What is XPath

XPath (XML Path Language) is a powerful query language used to navigate and select nodes from an XML (eXtensible Markup Language) document. It provides a standardized way to address different parts of an XML document and extract specific data based on criteria or patterns.

XPath operates on the hierarchical structure of an XML document, treating it as a tree-like structure. The tree consists of nodes, which can be elements, attributes, text, comments, processing instructions, or namespaces.

Before moving further, we will use below XML structure for the example:

  <book id="1">
    <title>Book 1</title>
    <author>Author 1</author>
  <book id="2">
    <title>Book 2</title>
    <author>Author 2</author>

Here are the key components and features of XPath.

How many nodes type in Xpath

Elements, attributes, texts, namespaces, processing instructions, comments, and root nodes are the seven different types of nodes in XPath.

ElementsAn element refers to a fundamental unit of structure in an XML document. Elements are the building blocks of XML documents and represent specific pieces of information or data within the document.
Example: <bookstore>, <book id=”1″>., etc.
AttributesAttributes refer to additional information associated with XML elements. An attribute provides extra details about an element, such as its properties, characteristics, or metadata. Attributes are name-value pairs and are used to annotate elements with additional information.
Example: id=”1″
TextText refers to the textual content within an XML element. It represents the actual value or data stored within an element. The text content can include plain text, numbers, or any other character data.
NamespacesA namespace is a way to uniquely identify elements and attributes in an XML document. Namespaces help differentiate elements and attributes with the same local name but belonging to different XML vocabularies or document types.
Processing-instructionsProcessing instructions (PIs) are special directives embedded within an XML document that provide instructions for applications or processes that consume or process the XML data. Processing instructions are not part of the actual data content but serve as metadata or instructions for applications or middleware.
CommentsComments provide a way to add explanatory or informative text within the XML document that is intended for human readers and does not affect the processing or interpretation of the XML data. Comments are not considered part of the actual data content and are typically ignored by XML processors.
root nodesThe root node is the parent of all other nodes in the XML document. It is represented by a single element that encloses all other elements within the document. The root node is unique and there can only be one root node in an XML document.

Node Selection

XPath allows you to select nodes based on their location in the XML document. The most basic XPath expression is a forward slash (“/“) that represents the root node of the XML document. Below are the ways to select the nodes.

Path ExpressionDescription
/select the root node
//select all nodes with that name
.select the current node
..the parent node of the current node
@select attributes
nodenameselect all node with that name

For example, /bookstore selects the root element “bookstore” in the XML document and will return the below complete XML file as a result.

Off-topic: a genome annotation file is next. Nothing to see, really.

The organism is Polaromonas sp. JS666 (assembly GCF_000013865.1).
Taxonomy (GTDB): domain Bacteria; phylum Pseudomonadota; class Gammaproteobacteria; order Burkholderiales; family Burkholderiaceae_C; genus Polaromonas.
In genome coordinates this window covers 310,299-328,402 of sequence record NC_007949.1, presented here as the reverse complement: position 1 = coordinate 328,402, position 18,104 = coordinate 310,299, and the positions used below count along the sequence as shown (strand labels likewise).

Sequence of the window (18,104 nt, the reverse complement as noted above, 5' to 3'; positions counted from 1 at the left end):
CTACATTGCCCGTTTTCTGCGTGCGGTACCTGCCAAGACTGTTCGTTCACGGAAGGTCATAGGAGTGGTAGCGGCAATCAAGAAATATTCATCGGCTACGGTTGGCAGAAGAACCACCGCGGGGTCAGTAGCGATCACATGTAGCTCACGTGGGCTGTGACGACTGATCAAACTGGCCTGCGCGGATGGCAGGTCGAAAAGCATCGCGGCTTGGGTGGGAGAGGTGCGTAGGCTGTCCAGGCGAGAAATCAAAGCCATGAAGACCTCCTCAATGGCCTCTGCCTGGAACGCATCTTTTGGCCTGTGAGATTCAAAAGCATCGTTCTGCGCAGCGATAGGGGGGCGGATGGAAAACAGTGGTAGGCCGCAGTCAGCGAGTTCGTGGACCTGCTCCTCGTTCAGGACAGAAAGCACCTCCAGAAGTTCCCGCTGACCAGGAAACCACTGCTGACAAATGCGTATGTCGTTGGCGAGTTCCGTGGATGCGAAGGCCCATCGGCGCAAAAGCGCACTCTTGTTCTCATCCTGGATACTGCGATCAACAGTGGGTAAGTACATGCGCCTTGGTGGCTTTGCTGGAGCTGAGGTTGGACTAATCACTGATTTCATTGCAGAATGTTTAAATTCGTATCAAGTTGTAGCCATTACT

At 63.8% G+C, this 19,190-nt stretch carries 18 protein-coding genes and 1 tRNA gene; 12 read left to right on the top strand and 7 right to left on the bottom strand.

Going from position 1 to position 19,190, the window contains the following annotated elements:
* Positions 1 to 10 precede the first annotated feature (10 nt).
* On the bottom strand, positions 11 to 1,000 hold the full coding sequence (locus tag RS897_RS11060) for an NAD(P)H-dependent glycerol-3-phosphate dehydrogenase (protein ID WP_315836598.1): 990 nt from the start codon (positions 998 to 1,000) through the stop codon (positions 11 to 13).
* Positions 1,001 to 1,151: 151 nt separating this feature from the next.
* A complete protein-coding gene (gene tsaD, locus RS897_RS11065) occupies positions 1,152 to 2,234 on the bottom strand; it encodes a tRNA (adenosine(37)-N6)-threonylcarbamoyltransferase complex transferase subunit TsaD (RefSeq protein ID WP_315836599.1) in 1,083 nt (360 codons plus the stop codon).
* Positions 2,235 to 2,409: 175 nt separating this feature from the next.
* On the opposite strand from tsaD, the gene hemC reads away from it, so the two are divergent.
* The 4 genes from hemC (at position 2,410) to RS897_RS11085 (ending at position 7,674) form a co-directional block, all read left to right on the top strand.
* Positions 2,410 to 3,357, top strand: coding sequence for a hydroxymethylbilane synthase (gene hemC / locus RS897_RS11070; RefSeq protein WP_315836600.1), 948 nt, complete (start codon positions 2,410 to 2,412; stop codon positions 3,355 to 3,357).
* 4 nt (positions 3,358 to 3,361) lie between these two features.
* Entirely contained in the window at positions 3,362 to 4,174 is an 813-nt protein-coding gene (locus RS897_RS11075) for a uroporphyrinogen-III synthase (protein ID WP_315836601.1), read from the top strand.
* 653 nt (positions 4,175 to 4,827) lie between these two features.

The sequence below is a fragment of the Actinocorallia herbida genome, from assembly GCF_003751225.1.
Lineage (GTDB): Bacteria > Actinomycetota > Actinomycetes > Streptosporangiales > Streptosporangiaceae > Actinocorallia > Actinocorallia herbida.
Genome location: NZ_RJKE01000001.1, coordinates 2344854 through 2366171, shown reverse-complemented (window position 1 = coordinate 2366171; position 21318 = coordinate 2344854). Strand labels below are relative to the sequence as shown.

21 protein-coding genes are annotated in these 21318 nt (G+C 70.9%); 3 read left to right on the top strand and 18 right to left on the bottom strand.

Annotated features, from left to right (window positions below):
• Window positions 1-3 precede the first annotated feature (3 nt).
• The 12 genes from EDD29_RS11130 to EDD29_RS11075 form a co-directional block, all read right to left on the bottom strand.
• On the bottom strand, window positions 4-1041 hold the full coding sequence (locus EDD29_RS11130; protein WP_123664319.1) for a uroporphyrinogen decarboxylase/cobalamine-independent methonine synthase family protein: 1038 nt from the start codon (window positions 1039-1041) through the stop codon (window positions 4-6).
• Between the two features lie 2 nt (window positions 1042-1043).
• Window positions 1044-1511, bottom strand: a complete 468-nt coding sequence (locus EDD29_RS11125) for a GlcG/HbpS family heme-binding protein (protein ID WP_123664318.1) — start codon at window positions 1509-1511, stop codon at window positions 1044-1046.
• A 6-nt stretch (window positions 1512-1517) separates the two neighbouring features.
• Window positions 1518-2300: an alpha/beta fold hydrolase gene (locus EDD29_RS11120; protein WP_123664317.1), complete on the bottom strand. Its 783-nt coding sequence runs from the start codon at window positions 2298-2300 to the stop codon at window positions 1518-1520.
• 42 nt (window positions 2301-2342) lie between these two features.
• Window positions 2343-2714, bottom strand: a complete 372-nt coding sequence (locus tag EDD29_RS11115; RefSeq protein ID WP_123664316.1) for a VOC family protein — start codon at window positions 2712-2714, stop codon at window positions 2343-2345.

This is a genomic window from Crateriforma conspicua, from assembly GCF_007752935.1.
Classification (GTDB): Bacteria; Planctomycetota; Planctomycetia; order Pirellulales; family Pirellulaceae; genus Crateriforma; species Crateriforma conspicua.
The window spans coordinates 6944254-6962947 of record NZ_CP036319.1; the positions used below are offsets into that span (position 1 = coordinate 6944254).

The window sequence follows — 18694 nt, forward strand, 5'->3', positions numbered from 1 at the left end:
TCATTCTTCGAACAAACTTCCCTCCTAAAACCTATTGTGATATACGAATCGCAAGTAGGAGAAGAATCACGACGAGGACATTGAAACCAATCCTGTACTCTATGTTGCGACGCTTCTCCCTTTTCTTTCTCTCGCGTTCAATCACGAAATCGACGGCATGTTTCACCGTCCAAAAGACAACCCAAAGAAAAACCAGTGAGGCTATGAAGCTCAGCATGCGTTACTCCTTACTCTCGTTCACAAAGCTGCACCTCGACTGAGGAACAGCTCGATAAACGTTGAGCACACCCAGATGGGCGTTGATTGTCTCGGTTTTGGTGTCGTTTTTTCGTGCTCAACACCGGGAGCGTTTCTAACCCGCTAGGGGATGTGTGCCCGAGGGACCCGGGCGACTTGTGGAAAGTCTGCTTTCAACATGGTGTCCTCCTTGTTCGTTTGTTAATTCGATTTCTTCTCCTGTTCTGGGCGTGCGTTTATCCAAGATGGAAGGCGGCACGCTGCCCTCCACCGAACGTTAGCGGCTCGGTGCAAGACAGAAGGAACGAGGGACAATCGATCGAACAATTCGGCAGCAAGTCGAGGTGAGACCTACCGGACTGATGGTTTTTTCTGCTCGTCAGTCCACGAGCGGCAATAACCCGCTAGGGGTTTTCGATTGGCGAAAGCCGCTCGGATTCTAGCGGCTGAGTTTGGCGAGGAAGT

XPath Expressions

XPath uses path expressions to navigate through the XML structure and select specific nodes. A path expression consists of a series of steps separated by slashes (“/”).

For instance, /bookstore/book selects all “book” elements that are direct children of the “bookstore” element.



XPath supports two wildcards for element and attribute names:

* Matches any element or attribute.
@ Matches any attribute.

XPath Axes

XPath provides several axes, including:

  • child: select all children of the current node
  • parent: Selects the parent of the current node.
  • ancestor: Selects all ancestors of the current node.
  • ancestor-or-self: Select all ancestors and self
  • attribute: Select all attribute of the current node
  • descendant: Selects all descendants of the current node.
  • following: Selects all nodes that come after the current node.
  • preceding: Selects all nodes that come before the current node.


To filter nodes based on specific criteria, XPath uses predicates. The syntax to use the predicate is brackets (“[]”). XPath unleashes the power of predicates to expertly filter nodes, leaving only the crème de la crème based on specific conditions.

For example, /bookstore/book[@category=’fiction’] selects all “book” elements that have a “category” attribute with a value of “fiction“.


To change and extract data from nodes, XPath has a large number of built-in methods available.
Functions can perform tasks such as string manipulation, mathematical calculations, node-set operations, and more.

Examples of XPath functions include string(), concat(), count(), position(), and contains(). Extensible Stylesheet Language Transformations (XSLT), XML databases, web scraping, and XML processing libraries are just a few of the technologies and applications that heavily utilize XPath. It provides a flexible and expressive way to navigate XML documents and extract the required information efficiently.

When constructing XPath expressions, it’s essential to understand the structure of the XML document and the specific data you want to retrieve. XPath expressions can be as simple as selecting a single element or as complex as combining multiple axes, predicates, and functions to perform advanced queries.

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